Location: Island of Sulawesi
Client: Joint project with Astaldi Thiess
The tropical island of Sulawesi is approximately 1,000km north of Australia and is one of the larger islands in the Indonesian Archipelago, the largest system of island groups to be found anywhere in the world. Located north west of the existing Batubesi Dam at Lake Towuti, the Balambano Dam is being constructed on the Larona River, the island's largest river. It is approximately 30km south west of the nearest population centre at Saroako, which is on the southern shore of Lake Matano.
The Balambano Dam is a gravity rolled and compacted cement [RCC] hydroelectric structure that is being built to supply additional energy to the expanded PT INCO [PT International Nickel Indonesia] major pyrometallurgical nickel processing plant at Saroako, where output is currently set to double to 68,000 tonnes a year. The electric power provided by the dam will reduce the sensitivity of the Saroako mining facility to the fluctuations in the world price for nickel.
The dam is 90 metres high, with a crest length of 350 metres, containing some 546,000 cubic metres of lean concrete, with impermeability guaranteed by a PVC membrane installed on the upstream face of the dam.
A 38 metre wide radial grated spillway is positioned mid way across the dam and around 45,000 cubic metres of conventional concrete was used in the construction of the spillway and power intake structure. Water is conveyed to the powerhouse by two five-metre diameter metal penstocks that are securely anchored to the downstream face of the dam.
To complete the project against the tight deadline, RMD Kwikform utilised a substantial quantity of three of its most versatile and successful systems - Superslim Soldiers, along with Alform Aluminium Beams and the Kwikstage Access and Shoring system.
The project also called for the use of a wide selection of formwork accessories and the design and manufacture of special steel formwork for certain constructional elements. This included the off-site manufacture of 20 tonnes of special curved and shaped sections of formwork that were used to construct the pier and abutment nosings on the upstream face.
Superslim Soldiers were chosen because of their ready availability, their high strength-to-weight ratio, and the system's ability to effortlessly accommodate complex geometric shapes. The Superslim Soldier system was teamed up with Alform Beams, which were used as secondary members spanning between the Soldiers. They were also used to form plywood-decked platforms.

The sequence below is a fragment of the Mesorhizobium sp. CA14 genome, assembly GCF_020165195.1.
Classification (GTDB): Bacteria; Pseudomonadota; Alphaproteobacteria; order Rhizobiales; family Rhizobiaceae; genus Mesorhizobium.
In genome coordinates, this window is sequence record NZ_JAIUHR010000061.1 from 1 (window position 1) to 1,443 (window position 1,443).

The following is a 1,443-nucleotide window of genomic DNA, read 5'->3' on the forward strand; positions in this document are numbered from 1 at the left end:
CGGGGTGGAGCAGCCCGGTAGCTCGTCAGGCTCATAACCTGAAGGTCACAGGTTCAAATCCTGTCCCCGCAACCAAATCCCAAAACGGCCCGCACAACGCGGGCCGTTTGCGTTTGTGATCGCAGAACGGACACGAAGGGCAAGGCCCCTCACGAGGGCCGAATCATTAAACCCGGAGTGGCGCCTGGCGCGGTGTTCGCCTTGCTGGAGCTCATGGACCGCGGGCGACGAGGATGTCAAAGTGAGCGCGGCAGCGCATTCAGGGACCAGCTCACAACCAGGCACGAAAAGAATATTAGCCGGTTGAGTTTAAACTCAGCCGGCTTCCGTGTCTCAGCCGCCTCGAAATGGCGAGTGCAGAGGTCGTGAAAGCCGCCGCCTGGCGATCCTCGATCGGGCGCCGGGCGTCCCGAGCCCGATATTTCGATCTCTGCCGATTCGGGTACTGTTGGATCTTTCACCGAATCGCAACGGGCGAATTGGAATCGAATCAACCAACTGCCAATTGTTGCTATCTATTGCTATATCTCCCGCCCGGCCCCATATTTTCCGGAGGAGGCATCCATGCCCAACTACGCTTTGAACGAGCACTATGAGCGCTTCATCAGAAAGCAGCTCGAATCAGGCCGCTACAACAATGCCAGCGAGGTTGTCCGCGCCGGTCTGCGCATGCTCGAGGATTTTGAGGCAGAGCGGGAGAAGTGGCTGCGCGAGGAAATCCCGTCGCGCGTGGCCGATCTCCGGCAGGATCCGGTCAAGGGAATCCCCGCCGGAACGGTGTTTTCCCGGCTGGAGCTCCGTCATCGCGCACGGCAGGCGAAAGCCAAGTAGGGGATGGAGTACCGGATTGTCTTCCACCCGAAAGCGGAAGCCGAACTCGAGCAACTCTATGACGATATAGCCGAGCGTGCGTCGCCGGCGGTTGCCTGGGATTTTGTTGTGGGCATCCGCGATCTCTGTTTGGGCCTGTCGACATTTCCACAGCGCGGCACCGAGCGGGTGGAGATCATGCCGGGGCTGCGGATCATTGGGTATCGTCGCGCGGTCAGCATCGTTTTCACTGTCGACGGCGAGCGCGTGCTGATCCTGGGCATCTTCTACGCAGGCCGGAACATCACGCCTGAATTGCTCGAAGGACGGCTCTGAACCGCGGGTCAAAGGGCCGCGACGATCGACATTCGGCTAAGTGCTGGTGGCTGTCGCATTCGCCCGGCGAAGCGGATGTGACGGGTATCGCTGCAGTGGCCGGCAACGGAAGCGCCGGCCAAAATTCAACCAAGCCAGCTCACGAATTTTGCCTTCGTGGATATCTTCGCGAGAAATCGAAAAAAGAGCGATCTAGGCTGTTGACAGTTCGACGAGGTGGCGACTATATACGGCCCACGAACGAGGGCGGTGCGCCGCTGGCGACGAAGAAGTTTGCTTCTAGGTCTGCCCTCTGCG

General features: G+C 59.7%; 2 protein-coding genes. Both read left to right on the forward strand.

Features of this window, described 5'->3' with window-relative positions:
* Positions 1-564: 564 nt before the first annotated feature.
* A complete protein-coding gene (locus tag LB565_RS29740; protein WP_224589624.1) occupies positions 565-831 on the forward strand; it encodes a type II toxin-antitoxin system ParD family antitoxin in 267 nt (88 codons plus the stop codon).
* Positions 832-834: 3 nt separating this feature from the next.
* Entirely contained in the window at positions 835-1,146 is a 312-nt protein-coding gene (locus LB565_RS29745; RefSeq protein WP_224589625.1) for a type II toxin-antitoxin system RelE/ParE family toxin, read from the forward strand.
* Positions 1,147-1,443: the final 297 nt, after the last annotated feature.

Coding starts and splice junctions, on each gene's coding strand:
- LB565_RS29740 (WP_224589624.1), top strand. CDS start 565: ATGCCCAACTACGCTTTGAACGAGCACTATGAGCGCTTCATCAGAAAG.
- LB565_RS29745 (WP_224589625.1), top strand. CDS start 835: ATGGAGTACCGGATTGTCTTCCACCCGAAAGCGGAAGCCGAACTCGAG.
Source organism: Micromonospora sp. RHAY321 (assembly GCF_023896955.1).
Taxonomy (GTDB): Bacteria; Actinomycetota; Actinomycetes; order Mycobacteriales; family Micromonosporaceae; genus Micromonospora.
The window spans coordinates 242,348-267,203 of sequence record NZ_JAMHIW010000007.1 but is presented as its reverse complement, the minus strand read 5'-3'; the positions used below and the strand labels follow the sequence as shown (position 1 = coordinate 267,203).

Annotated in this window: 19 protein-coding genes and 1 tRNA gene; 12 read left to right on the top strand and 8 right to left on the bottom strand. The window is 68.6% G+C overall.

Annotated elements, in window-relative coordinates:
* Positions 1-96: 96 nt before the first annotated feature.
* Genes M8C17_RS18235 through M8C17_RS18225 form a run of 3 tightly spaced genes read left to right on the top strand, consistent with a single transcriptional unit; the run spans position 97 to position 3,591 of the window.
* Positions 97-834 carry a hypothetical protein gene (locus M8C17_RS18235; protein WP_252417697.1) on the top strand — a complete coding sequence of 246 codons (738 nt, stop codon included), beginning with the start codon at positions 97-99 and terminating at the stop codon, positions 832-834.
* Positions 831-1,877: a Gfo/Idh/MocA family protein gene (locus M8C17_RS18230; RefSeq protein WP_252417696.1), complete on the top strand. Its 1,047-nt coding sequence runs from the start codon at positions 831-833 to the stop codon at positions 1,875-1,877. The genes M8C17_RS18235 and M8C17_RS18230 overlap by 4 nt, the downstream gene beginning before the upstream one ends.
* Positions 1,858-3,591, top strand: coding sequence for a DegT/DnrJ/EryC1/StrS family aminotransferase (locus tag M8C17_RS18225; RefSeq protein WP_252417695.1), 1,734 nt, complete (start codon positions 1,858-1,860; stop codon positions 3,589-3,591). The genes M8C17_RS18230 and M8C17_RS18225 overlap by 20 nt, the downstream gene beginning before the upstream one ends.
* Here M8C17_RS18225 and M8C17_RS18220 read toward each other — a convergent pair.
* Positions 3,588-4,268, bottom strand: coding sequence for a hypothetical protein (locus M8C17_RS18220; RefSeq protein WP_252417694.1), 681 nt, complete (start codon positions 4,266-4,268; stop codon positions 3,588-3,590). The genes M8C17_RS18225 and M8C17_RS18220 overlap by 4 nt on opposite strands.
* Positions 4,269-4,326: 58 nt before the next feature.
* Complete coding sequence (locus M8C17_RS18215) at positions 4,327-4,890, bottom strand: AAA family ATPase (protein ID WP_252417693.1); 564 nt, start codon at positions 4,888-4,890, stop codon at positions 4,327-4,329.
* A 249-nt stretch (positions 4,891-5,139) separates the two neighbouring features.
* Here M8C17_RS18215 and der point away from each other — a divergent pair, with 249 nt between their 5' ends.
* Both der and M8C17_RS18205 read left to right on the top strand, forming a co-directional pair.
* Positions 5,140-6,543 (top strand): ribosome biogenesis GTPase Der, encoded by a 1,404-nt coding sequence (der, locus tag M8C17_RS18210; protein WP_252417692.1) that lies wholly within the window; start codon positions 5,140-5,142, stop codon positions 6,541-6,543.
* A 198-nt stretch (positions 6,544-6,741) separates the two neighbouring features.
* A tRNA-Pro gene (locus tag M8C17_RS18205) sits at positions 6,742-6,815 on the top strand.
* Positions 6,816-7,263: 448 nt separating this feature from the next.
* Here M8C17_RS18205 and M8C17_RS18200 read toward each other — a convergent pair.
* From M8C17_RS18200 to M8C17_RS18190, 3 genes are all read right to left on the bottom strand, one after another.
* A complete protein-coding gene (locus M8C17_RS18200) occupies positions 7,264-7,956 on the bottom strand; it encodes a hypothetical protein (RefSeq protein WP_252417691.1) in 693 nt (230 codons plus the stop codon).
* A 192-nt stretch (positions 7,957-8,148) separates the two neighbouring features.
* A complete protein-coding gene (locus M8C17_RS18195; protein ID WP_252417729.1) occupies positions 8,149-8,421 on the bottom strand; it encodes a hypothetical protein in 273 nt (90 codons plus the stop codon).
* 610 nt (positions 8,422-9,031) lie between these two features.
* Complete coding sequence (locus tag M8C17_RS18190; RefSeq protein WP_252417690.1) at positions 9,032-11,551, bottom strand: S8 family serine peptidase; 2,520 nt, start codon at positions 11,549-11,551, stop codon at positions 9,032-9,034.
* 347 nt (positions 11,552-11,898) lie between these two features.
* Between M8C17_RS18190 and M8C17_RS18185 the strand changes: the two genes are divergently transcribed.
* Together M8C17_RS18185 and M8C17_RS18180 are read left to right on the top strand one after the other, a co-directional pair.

Superslim Soldier and Alform Beam wall forms were craned into position and were restrained using a range of sacrificial cast-in anchors and tiebars welded to the concrete reinforcement bars. Where necessary, special shear brackets were used to space the formwork off completed lower sections of the concrete structure. Superslim Soldiers were also extensively utilised as support brackets and raking shores.
The facing to the Balambano formwork was also supplied by RMD Kwikform as part of its 'total supply' solution. It was mostly either locally sourced plywood or, for certain applications, high strength plywood specially imported for the task from Australia. Steel facing was, however, used for the special pier and abutment nosings.
RMD Kwikform's modular Kwikstage was used extensively for working access to the chute walls and pier abutments. The system was also put to work as temporary falsework on various parts of the project.
Kwikstage was particularly suited to the project, bearing in mind the pressure to return the contract to schedule, as it is highly adaptable, reduces construction times and is renowned as being a particularly cost-effective solution. Indeed, Kwikstage can even be used where projects involve complex multi-curve profiles that are almost impossible to support economically using less sophisticated systems.